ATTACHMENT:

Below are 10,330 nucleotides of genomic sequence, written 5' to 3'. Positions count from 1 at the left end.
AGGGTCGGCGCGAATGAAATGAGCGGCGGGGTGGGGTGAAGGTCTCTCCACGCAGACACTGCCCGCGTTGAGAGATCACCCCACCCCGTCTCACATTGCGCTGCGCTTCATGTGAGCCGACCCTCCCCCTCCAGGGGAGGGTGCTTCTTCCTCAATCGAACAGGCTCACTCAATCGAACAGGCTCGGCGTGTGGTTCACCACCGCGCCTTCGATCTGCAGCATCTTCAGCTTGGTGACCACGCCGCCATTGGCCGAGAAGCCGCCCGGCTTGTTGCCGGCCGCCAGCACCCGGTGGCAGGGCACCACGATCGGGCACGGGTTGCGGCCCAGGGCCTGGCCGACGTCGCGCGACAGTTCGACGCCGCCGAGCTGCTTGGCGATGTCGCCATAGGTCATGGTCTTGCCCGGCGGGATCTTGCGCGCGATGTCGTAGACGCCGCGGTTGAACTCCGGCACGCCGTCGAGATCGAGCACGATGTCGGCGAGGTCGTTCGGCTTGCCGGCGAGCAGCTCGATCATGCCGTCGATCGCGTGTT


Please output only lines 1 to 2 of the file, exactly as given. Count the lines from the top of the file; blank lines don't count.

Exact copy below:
Below are 10,330 nucleotides of genomic sequence, written 5' to 3'. Positions count from 1 at the left end.
AGGGTCGGCGCGAATGAAATGAGCGGCGGGGTGGGGTGAAGGTCTCTCCACGCAGACACTGCCCGCGTTGAGAGATCACCCCACCCCGTCTCACATTGCGCTGCGCTTCATGTGAGCCGACCCTCCCCCTCCAGGGGAGGGTGCTTCTTCCTCAATCGAACAGGCTCACTCAATCGAACAGGCTCGGCGTGTGGTTCACCACCGCGCCTTCGATCTGCAGCATCTTCAGCTTGGTGACCACGCCGCCATTGGCCGAGAAGCCGCCCGGCTTGTTGCCGGCCGCCAGCACCCGGTGGCAGGGCACCACGATCGGGCACGGGTTGCGGCCCAGGGCCTGGCCGACGTCGCGCGACAGTTCGACGCCGCCGAGCTGCTTGGCGATGTCGCCATAGGTCATGGTCTTGCCCGGCGGGATCTTGCGCGCGATGTCGTAGACGCCGCGGTTGAACTCCGGCACGCCGTCGAGATCGAGCACGATGTCGGCGAGGTCGTTCGGCTTGCCGGCGAGCAGCTCGATCATGCCGTCGATCGCGTGTT